Core Data: Beyond the Basics

Jul 26 2022 · Swift 5.5, iOS 15, Xcode 13.3.1

Part 1: Fetching & Displaying Launches

04. Filtering Using Predicates

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Previous episode: 03. Sorting Data Using Sort Descriptors Next episode: 05. Dynamically Adjust Sort Descriptors
Transcript: 04. Filtering Using Predicates

You’ve learned quite a bit so far - you know how to save launches to the persistent store, fetch them to display and sort them by properties. But you might have noticed a pretty big flaw in your RocketLaunches app. Build and run the app. Now try tapping on any of the RocketLaunches, mark it as viewed (which sets the isViewed property to true), and then return to the list.

You’ll notice that the view changes - the checkmark circle is filled but the RocketLaunch doesn’t actually go away to indicate that it’s been viewed.

This behavior occurs because the app is currently fetching all launches in the database, regardless of whether they have been marked as viewed or not.

To fix this we need to only fetch launches that have an isViewed value of false and to do that you need predicates. A predicate allows you to narrow down the objects returned in a fetch request by applying a filter and is represented by the NSPredicate class. Just like you did with the sort descriptors you’re going to add a new fetch request to the extension of RocketLaunch.

static func unViewedLaunchesFetchRequest() -> FetchRequest<RocketLaunch> {}

You’ll use the same sort descriptors as before, one for the name and another for launch date

let nameSortDescriptor = NSSortDescriptor(key: "name", ascending: true)
let launchDateSortDescriptor = NSSortDescriptor(key: "launchDate", ascending: false)

Next you’re going to define a predicate that filters out all launches that have been viewed and you’ll do this by creating an instance of NSPredicate

let isViewedPredicate = NSPredicate

NSPredicate is a really powerful class and you can do a lot with it but it’s not apparent from the initializers. You’re going to select the one that takes a format and arguments. For the format argument you’re going to define a string. Don’t worry about understanding the string just yet, I’ll get to that in a second.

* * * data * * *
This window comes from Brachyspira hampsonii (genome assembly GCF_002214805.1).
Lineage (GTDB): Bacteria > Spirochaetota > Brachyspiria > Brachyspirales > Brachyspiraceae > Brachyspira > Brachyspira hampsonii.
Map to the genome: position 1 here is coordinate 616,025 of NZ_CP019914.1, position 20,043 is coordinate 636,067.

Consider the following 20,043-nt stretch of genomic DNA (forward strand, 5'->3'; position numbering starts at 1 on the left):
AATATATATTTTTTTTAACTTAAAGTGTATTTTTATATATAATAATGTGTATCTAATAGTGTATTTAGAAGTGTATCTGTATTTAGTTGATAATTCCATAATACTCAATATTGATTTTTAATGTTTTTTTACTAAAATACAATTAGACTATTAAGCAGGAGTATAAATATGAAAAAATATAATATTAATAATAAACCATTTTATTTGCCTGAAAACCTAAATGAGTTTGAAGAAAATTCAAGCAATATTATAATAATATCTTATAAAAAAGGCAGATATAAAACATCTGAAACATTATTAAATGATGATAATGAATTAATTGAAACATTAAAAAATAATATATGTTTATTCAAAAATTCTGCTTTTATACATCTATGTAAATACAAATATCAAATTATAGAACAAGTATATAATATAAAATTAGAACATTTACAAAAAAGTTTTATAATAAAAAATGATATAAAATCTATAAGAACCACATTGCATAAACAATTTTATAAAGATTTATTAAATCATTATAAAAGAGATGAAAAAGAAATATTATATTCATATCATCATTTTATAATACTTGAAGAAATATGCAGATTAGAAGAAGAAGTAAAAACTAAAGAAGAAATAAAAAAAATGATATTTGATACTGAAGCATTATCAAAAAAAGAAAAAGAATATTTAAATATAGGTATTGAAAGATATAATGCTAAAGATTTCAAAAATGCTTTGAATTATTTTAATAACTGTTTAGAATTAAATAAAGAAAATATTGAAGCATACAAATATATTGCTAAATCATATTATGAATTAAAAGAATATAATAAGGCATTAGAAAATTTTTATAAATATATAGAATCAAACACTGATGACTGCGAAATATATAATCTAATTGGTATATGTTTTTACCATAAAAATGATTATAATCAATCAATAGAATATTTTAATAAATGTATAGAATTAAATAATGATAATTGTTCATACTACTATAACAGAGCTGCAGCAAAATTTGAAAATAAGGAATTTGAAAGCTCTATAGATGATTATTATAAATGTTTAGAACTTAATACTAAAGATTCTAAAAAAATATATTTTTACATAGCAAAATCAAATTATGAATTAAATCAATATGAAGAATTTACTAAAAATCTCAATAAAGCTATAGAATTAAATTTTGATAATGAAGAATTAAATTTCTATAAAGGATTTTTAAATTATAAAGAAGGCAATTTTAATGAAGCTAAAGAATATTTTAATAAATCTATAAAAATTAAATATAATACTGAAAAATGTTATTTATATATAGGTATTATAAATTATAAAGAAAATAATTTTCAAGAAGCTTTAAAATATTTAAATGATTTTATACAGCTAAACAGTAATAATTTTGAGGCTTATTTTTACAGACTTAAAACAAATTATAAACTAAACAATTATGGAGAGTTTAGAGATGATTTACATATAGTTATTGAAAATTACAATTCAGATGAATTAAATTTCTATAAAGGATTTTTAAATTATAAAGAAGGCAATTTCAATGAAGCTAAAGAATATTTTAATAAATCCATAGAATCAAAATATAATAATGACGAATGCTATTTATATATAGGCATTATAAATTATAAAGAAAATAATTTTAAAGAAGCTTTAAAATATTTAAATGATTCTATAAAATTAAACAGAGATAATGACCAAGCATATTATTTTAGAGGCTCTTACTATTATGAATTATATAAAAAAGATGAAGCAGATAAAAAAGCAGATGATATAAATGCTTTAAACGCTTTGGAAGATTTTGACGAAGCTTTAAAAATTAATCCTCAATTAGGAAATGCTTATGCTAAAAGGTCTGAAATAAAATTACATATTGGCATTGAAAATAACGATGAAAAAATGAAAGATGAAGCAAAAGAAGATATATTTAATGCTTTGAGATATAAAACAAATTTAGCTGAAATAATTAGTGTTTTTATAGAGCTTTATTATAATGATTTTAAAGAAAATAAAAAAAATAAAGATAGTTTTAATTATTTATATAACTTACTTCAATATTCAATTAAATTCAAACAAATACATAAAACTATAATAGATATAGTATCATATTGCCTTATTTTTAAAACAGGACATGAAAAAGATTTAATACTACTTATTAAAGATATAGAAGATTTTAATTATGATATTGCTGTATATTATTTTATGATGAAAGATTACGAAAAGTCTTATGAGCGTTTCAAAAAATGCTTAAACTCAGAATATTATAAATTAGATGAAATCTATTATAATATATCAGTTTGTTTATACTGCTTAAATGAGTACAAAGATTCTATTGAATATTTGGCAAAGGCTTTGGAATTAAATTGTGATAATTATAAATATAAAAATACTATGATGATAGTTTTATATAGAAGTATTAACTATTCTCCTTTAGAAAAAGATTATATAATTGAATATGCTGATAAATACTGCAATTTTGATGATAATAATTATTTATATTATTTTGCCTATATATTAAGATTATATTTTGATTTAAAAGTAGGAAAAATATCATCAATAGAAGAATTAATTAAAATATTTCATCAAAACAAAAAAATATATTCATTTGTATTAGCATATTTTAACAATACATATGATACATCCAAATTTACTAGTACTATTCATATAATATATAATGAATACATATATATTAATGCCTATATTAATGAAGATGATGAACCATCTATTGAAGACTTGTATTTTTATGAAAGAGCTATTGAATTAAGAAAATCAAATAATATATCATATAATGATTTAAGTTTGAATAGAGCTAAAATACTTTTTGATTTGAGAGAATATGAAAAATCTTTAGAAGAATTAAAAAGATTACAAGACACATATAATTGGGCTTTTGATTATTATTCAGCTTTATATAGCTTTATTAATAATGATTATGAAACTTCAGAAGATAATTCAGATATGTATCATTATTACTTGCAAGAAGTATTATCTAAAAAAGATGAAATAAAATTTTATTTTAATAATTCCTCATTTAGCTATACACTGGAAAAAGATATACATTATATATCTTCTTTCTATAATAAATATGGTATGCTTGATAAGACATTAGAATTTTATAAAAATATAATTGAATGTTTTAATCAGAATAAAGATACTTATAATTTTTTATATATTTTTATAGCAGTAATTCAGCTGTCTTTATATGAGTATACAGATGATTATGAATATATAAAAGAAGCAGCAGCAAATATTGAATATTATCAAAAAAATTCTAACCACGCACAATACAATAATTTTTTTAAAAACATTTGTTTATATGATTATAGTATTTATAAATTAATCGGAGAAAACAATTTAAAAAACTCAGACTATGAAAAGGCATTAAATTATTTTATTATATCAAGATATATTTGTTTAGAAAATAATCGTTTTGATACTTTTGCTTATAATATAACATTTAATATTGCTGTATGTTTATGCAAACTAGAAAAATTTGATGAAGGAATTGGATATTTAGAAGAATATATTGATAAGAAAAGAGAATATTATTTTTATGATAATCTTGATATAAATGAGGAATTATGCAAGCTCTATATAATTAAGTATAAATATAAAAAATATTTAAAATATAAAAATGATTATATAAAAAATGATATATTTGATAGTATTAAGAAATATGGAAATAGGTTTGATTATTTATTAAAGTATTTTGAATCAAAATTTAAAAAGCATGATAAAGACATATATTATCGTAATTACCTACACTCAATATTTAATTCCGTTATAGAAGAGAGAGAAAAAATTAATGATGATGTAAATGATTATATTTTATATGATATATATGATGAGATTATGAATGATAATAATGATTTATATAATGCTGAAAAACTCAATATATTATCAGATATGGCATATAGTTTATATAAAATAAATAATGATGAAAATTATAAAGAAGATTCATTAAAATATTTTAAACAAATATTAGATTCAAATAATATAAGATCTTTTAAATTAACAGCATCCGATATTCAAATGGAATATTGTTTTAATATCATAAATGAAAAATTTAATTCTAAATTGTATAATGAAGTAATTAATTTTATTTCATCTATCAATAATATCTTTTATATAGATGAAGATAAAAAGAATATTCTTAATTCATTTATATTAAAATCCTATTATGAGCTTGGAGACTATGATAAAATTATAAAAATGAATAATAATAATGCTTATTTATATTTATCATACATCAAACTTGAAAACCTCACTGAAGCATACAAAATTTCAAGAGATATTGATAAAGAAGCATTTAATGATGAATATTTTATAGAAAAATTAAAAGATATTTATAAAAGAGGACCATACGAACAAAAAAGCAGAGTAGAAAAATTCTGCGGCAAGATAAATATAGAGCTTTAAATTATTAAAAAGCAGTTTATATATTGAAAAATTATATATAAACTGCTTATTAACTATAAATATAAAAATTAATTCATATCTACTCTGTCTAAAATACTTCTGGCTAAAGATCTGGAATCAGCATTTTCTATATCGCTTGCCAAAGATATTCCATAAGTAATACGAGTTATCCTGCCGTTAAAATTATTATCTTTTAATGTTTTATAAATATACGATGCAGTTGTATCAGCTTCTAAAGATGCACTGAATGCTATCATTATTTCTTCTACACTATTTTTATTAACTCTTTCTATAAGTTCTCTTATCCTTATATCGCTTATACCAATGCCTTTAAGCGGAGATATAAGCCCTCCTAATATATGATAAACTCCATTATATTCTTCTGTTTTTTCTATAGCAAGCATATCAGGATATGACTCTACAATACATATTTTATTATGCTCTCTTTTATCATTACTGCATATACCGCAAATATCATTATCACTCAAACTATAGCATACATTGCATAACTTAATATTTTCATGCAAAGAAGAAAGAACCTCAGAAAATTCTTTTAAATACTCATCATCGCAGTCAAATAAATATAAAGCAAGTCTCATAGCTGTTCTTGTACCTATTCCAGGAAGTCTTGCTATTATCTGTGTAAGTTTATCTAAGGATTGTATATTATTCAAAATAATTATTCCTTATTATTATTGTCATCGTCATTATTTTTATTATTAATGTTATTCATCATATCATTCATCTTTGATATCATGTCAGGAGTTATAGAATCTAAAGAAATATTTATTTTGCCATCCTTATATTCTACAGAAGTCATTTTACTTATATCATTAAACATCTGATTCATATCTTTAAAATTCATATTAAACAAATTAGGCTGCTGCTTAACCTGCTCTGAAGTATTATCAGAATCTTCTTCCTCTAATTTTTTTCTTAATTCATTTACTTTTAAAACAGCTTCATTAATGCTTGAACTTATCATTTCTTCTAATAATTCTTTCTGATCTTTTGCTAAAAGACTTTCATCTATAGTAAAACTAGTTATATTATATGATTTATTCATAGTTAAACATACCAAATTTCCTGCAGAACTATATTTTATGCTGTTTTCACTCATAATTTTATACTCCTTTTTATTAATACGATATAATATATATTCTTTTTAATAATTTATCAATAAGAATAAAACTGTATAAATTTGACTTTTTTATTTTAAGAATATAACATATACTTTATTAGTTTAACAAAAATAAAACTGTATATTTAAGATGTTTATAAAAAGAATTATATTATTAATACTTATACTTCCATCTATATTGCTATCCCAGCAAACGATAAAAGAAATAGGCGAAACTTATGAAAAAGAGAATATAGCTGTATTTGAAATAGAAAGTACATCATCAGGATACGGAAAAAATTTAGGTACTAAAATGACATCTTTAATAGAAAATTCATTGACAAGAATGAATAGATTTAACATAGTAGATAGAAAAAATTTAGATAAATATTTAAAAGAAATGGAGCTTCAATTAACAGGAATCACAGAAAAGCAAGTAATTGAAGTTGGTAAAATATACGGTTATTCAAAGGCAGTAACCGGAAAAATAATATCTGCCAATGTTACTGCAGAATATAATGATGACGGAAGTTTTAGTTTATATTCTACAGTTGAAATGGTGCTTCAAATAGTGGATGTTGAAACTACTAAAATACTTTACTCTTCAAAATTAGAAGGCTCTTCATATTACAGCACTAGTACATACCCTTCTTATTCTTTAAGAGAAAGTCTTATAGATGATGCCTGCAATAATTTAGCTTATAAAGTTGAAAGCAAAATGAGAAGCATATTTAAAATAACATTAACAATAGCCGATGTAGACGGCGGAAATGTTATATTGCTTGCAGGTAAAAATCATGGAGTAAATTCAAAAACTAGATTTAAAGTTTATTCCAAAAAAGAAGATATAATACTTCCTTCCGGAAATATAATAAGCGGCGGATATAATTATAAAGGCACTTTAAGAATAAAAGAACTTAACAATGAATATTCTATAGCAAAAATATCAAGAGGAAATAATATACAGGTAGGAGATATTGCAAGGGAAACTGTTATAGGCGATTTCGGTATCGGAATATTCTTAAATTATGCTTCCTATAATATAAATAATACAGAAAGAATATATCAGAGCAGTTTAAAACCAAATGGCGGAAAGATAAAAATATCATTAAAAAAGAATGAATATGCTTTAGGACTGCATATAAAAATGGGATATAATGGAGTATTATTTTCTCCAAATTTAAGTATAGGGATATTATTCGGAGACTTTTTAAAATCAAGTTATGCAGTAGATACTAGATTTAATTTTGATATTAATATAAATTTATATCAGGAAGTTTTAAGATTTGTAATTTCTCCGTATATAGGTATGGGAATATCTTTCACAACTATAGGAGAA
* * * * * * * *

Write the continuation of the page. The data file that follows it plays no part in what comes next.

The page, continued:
let isViewedPredicate = NSPredicate(format: "%K == %@",)

And for the arguments you’re going to specify two: First a string, and second an instance of NSNumber.

let isViewedPredicate = NSPredicate(format: "%K == %@", "isViewed", NSNumber(value: false))

So what’s going on here? NSPredicate accepts a format string as one of its core arguments and this format string has a language of its own. Under the hood there is a predicate parser that breaks this string down and converts it into a set of rules. Predicate strings are a really complex topic and we’re not even going to scratch the surface in this course, but let’s talk about some of the important basics.

The %K and %@ symbols are known as format specifiers and they are two very important ones. %K as the docs say, is a var arg substitution for a key path. What this means is that when reading this string, the predicate parser is going to substitute a key path in place. Like the sort descriptor the key path you’re specifying here is the property you want to apply the filter rule on.

Going back to the initializer it took two arguments - the first was the format string and the second was a variadic series of arguments. Variadic arguments mean you can pass in as many as you want and they’re supplied to the function in an array. When the predicate parser parses the format string and finds a format specifier it replaces it with the corresponding argument from the arguments list.

Since the key path specifier was first in the format string, it substitutes it with the first argument provided in the argument list. Evaluating this your format string starts by saying apply a filter on the isViewed property. Let’s keep going.

Next up in the format string is a double equals sign. Format strings support all the common comparison operators and here you’re indicating that you want the left hand expression to equal the right hand expression.

On the right hand you have another format specifier - %@. Where %K was a var arg substitution for a key path, %@ is a var arg substitution for an object value. So just like before the parser encounters this second format specifier and substitutes it with the second argument in the args list, except this time that’s an actual value.

Your end goal is to filter out any launches that have been viewed which means only returning launches where isViewed is set to false. False is not an object value though so you wrap this in an instance of NSNumber.

It’s important to understand how predicates work. Even though I said these were substitutions of values, it’s not like Swift’s string interpolation syntax where the resulting string is isViewed == false.

Which format specifier you use and and where makes all the difference. If you were to swap the order it would fail. A %K, or key path specifier, tells Core Data that the value substituted here is a property on the fetched result and that the value of the property should equal the one specified using the object value specifier.

Now that you have a predicate you can create a fetch request and return it.

return FetchRequest(entity: RocketLaunch.entity(), sortDescriptors: [nameSortDescriptor, launchDateSortDescriptor], predicate: isViewedPredicate)

Navigate back to LaunchesView and swap out the fetch request with the new one.

let launchesFetchRequest = RocketLaunch.unViewedLaunchesFetchRequest()

Build and run the app. Now you can mark the launches as viewed in the detail, and when you return to the list, those don’t appear anymore. How awesome is that?

Predicates are a really powerful feature and there’s a lot you can achieve with concise predicate syntax. But we’ll stop here for now. In the next video, let’s take a quick detour and talk about relationships.